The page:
It can be seen that mechanisms of the invention do not present surfaces in sliding contact. This makes it possible to avoid using lubricants (which is particularly advantageous for space applications), to increase the working lifetime of the mechanism, and to guarantee high precision all along said lifetime. In addition, the absence of sliding contact enables the mechanism to be miniaturized without any need to modify its structure. Consequently, the invention is suitable for making micromechanical devices and microelectromechanical systems (MEMS).
In numerous applications, and particularly but not exclusively in space applications, it is necessary to be able to deploy an orienting mechanism, i.e. to be able to change the distance between the base BS and the platform PM. This applies for example to an artificial satellite antenna which needs to go from a storage position in which it is held close to the body of said satellite, to a utilization position in which it needs to be far enough away to enable it to be oriented in three-dimensional space.
The architecture of the mechanism of the invention makes it easy to integrate sensors and actuators in the links in order to provide an “intelligent” mechanism that presents adaptive behavior in order to damp vibration and/or compensate deflections of the system in active manner. An example of such an “intelligent” mechanism is shown in
In order to orient the platform PM in three-dimensional space, the mechanism can be actuated in various different ways. A first possibility, shown in
A second possibility consists in actuating two kinematic joints of the system, in positions that have been selected appropriately. For example,
The mechanism may also be actuated by using joints belonging to two different links.
The system enables turning through about 160° to 175° in azimuth and about 330° to 350° in elevation.
The system was dimensioned on the assumption that the camera has a mass of 1 kilogram (kg) and is subjected to the gravity field of the earth. The links are made of Al 7075T6 aluminum alloy, joints having a total mass of 2 kg, and motors MA and ME each having a mass of 0.6 kg, which is feasible. A safety margin constituted by a factor of 2 was used for dimensioning purposes. The dimensioning led to an estimated mass of 3.8 kg (not including motors); applying a margin of 1.25 leads to an estimate of 4.8 kg, excluding the deployment motor MD. This can be compared with the 8.8 kg (deployment motor likewise excluded) of the Pancam Mast Assembly (PMA) of NASA's Mars Exploration Rover: see Warden, Cross, and Harvison “Pancam Mast Assembly on Mars Rover”, Aerospace Mechanisms Symposium, 2004.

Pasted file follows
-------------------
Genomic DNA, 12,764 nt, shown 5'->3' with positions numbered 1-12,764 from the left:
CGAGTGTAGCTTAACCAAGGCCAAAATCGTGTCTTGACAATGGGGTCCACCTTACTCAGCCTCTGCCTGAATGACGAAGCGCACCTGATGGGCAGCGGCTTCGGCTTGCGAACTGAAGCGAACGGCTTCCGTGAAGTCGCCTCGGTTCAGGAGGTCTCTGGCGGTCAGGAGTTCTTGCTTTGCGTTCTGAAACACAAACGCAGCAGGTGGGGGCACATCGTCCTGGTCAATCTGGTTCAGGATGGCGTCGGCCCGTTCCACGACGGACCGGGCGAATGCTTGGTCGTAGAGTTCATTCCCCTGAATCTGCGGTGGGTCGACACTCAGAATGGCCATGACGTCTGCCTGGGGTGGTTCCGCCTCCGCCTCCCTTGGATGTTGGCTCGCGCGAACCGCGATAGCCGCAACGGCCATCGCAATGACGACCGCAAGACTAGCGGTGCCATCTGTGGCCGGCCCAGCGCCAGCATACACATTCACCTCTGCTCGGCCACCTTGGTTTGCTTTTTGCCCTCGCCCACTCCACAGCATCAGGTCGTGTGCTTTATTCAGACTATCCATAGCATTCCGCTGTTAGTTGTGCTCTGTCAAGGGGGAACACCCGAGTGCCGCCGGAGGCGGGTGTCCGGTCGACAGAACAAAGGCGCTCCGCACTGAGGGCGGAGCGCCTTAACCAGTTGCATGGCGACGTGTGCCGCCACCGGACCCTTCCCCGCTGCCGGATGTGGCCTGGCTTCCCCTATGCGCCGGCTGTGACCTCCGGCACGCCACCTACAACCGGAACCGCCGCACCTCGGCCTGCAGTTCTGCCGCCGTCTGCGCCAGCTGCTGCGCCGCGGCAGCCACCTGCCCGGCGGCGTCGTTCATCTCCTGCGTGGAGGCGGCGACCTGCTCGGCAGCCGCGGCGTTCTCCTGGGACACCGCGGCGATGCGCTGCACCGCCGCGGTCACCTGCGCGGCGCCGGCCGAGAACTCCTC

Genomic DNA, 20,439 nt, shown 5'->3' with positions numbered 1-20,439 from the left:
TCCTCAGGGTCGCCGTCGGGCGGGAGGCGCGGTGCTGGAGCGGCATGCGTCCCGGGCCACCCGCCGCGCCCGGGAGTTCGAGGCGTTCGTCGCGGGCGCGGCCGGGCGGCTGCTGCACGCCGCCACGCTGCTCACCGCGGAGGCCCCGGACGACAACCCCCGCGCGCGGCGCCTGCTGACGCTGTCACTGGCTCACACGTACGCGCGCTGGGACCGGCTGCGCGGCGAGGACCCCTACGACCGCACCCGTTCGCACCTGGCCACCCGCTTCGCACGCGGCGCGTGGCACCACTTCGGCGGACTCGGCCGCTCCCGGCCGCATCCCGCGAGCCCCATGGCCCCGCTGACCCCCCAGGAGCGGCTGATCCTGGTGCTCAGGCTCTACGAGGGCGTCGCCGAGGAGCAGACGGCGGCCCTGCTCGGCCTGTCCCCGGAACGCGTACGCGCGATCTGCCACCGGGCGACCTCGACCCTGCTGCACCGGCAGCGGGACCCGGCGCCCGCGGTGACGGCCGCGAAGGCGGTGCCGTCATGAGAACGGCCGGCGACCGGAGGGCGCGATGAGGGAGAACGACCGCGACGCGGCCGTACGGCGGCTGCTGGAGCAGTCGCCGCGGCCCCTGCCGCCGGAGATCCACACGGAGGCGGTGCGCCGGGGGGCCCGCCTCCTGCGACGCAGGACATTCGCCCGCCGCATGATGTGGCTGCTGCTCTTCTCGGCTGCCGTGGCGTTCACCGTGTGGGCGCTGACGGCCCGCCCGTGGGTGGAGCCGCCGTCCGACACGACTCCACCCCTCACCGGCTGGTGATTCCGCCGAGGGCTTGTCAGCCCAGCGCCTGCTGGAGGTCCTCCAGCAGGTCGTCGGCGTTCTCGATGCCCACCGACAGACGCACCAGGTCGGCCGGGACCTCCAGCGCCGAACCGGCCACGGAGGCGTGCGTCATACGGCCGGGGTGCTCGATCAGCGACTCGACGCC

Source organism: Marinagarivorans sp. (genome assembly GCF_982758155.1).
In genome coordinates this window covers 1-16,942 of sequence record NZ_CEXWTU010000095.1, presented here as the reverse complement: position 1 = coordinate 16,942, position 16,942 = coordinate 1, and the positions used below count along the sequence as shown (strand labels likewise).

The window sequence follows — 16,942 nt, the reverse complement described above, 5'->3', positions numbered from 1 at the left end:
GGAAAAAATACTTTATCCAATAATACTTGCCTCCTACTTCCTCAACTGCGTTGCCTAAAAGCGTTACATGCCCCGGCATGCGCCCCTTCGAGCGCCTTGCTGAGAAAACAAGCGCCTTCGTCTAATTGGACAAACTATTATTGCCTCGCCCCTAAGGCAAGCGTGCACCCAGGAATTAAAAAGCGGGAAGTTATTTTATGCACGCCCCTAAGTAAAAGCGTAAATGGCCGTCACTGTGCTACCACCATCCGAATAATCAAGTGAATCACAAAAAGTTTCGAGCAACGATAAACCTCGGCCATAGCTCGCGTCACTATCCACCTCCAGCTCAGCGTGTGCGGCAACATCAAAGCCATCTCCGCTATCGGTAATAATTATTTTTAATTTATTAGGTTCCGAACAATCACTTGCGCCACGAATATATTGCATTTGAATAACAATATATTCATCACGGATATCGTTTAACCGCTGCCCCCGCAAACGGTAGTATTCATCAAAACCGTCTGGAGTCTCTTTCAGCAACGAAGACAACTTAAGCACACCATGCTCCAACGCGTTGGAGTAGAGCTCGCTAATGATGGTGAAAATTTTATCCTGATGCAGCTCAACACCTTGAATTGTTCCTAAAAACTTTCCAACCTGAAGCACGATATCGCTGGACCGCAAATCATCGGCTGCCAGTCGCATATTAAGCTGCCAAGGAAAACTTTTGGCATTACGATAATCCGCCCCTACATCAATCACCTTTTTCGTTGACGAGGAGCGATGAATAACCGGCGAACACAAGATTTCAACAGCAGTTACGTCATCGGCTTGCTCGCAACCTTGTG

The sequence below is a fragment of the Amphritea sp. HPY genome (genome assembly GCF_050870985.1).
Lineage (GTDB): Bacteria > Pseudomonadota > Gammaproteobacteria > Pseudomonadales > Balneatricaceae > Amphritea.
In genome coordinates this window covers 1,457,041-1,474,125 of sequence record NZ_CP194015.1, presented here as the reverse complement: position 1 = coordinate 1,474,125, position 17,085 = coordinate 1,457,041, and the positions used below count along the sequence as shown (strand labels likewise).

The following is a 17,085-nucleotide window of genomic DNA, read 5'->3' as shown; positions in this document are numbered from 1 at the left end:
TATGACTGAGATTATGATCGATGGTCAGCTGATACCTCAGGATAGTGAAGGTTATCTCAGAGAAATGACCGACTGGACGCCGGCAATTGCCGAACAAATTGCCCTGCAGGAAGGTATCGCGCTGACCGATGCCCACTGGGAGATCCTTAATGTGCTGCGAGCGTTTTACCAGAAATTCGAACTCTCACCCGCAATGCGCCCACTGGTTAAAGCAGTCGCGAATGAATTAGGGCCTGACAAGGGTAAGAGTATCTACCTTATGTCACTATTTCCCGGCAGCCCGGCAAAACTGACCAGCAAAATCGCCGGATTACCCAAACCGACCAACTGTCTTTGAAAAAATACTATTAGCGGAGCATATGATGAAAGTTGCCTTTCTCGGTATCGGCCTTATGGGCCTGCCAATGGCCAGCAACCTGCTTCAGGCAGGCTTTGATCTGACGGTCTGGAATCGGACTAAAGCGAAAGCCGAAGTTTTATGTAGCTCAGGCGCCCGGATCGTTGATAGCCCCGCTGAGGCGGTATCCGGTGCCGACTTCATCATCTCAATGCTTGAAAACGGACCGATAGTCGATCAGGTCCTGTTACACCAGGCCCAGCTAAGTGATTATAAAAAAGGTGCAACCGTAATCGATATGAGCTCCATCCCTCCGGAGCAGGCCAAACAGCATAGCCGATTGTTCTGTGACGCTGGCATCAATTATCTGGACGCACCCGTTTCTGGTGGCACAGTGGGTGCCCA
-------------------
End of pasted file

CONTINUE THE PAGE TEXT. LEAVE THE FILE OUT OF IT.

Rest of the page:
In addition to reducing mass, which is an essential parameter for a space mission, the parallel architecture of the mechanism of the invention makes it possible to obtain a particularly high degree of stiffness.
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|1||G. Dunlop et al., "Position analysis of a two DOF parallel mechanism-the Canterbury tracker", Mechanism and Machine Theory 34 (1999), pp. 599-614.|
|2||G. Dunlop et al., "Position analysis of a two DOF parallel mechanism—the Canterbury tracker", Mechanism and Machine Theory 34 (1999), pp. 599-614.|
|3||G. Gogu, "Fully-Isotropic Over-Constrained Parallel Wrists with Two Degrees of Freedom", Proceedings of the 2005 IEEE Intl. Conference on Robotics and Automation, Barcelona, Spain, Apr. 2005, pp. 4014-4019.|
|4||J.M. Wiitala et al., "Design of an Overconstrained and Dextrous Spherical Wrist", Design Innovation Brief, Journal of Mechanical Design, Sep. 2000, vol. 122, pp. 347-353.|
|5||M. Carricato et al., "A Novel Fully Decoupled Two-Degrees-of-Freedom Parallel Wrist", The Intl. Journal of Robotics Research, vol. 23, No. 6, Jun. 2004, pp. 661-667.|
|6||R. Baumann et al., "The PantoScope: A Spherical Remote-Center-of-Motion Parallel Manipulator for Force Reflection", Proceedings of the 1997 IEEE Intl. Conference on Robotics and Automation, Albuquerque, NM, Apr. 1997, pp. 718-723.|
|7||R.J. Bauer, "Kinematics and dynamics of a double-gimbaled control moment gyroscope", Mechanism and Machine Theory 37 (2002), pp. 1513-1529.|
|8||R.M. Warden et al., "Pancam Mast Assembly on Mars Rover", Proceedings of the 37th Aerospace Mechanisms Symposium, Johnson Space Center, May 19-21, 2004, pp. 263-276.|
|Citing Patent||Filing date||Publication date||Applicant||Title|
|US20110048159 *||Jan 18, 2008||Mar 3, 2011||Fundacion Fatronik||Two degree-of-freedom parallel manipulator|
|U.S. Classification||74/490.01, 74/490.05, 901/18|
|Cooperative Classification||Y10T74/20213, Y10T74/20305, Y10T74/20329, B25J17/0266, B25J9/0078, F16M11/121, F16M11/12, F16M11/2021, G09B9/12|
|European Classification||B25J17/02F2, F16M11/12, G09B9/12, F16M11/12A, F16M11/20A2|
|Mar 15, 2008||AS||Assignment|
Owner name: AGENCE SPATIALE EUROPEENNE, FRANCE
Free format text: ASSIGNMENT OF ASSIGNORS INTEREST;ASSIGNORS:VERTECHY, ROCCO;MENON, CARLO;PARENTI CASTELLI, VINCENZO;REEL/FRAME:020656/0923
Effective date: 20070731
|May 1, 2015||REMI||Maintenance fee reminder mailed|